Wait until you see bubbles bursting and then flip each pancake and cook until gorgeously golden.
Serve with yoghurt, berries, more (there must always be more) of Pooh’s hunny and Pippi’s warning to,
"Eat it, eat it before it gets cold!"
3. Green Eggs and Ham
Holy smoke, Green Eggs and Ham caused a furore in my kitchen. My children argue that I have failed because the ham is pink. However, when I was sent to the butcher’s shop as a child, to buy six slices of ham for the lunch-time sandwiches, the butcher would ask, "green or smoked?" The ham I’ve used here, un-smoked, is green. So there. The eggs, I admit, are merely speckled green but they taste so good you will eat them in the rain.
"And in the dark. And on a train. And in a car. And in a tree. They are so good, so good, you see!" – Dr. Seuss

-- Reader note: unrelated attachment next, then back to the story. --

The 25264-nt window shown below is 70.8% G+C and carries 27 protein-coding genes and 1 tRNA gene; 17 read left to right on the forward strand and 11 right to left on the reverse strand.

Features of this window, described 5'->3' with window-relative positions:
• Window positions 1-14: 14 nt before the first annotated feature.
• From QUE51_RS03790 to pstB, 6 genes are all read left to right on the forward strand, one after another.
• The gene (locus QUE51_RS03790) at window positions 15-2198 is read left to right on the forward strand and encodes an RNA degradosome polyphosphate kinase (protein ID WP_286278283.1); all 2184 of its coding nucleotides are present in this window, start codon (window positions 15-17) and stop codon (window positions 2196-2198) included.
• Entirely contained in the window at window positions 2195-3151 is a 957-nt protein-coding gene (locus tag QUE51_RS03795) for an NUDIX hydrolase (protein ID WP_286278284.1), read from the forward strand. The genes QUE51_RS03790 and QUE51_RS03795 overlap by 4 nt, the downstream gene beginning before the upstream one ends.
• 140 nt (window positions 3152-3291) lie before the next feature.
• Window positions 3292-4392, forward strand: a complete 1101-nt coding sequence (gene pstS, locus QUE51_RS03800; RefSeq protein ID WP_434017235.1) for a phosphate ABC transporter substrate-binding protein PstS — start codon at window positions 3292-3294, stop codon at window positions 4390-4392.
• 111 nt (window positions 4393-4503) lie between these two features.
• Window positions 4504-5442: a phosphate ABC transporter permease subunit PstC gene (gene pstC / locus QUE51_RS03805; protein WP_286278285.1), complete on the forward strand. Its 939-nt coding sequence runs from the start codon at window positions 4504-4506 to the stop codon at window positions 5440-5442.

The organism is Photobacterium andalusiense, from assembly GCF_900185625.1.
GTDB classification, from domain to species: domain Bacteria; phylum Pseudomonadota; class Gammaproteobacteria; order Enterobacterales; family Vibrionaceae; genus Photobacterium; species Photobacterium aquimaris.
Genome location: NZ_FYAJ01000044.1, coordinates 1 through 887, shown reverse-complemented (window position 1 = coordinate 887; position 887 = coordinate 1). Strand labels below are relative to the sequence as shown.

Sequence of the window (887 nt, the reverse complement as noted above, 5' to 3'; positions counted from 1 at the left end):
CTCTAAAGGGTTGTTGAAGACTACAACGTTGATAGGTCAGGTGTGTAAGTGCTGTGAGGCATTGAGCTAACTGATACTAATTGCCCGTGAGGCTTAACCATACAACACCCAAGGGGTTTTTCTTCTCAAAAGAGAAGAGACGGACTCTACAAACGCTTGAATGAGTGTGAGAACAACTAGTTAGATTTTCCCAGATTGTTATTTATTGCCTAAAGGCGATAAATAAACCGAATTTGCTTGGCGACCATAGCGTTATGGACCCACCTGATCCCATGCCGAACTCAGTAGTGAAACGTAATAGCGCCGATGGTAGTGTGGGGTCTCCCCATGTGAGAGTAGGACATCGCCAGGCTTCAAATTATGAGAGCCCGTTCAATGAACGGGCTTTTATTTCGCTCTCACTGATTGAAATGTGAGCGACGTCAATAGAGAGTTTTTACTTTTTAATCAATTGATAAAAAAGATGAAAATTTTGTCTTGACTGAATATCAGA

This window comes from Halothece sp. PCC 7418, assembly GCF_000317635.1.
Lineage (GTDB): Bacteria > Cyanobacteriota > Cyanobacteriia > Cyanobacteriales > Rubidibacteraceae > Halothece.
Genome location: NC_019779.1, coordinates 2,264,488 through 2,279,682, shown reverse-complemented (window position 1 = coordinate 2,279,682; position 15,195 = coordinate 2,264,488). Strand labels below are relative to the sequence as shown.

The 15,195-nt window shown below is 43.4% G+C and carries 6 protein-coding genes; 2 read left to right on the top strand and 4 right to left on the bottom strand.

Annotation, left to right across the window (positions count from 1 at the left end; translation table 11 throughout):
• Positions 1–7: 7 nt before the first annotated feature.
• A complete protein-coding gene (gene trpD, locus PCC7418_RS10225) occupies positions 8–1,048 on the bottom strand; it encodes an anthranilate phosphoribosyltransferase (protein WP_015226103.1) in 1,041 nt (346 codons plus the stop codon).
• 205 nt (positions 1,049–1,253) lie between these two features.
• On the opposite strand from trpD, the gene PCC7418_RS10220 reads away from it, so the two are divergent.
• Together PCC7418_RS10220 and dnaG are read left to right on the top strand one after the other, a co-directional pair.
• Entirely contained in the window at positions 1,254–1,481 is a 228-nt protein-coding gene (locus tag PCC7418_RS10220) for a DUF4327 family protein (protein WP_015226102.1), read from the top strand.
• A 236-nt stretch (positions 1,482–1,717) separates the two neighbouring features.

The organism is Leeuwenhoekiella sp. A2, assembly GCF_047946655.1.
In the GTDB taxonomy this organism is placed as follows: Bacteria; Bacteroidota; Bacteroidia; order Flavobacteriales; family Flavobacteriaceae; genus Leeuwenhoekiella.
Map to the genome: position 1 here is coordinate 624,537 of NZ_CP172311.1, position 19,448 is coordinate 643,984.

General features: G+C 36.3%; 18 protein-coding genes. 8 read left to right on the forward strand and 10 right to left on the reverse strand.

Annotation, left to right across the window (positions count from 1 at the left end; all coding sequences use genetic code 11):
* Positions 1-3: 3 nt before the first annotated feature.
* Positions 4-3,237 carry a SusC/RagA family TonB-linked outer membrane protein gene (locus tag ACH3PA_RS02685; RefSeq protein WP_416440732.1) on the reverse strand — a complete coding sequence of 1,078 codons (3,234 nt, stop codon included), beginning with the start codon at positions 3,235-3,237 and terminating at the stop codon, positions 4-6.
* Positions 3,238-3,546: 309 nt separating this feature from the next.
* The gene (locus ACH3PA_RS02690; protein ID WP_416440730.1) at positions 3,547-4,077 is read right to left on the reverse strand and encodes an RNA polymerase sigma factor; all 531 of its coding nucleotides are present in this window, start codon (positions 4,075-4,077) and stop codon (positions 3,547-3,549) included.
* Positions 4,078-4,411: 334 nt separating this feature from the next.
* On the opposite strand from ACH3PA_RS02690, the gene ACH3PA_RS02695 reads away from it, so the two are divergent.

Ingredients (for one fully-grown Sam-I-am):
2 slices of green (un-smoked) ham
2 tbsps of fresh basil pesto
Butter for frying.
Crack both eggs into a small bowl. Break them up with a fork and add one table spoon of pesto. Melt a knob of butter in an omelette pan over a medium heat. Pour in the green eggy mixture and tilt the pan to spread it over the pan. Cook gently, for a minute or so, to set and flip over for just twenty seconds on the other side.
Slide the green(ish) frittata onto a plate, spread with a second spoonful of pesto and artfully drape with the pink/green ham.
"You do not like them, so you say.
Try them! Try them!
And you may.
Try them and you may, I say." – Dr. Seuss
4. Mrs. Basil E. Frankweiler’s Nouilles et Fromage en Casserole.
Growing up in Ireland during the 1970s, macaroni and cheese was the stuff of my wildest imaginings. We were offered a choice between tinned spaghetti hoops and baked beans on our toast and that was where our experience of pasta began and ended.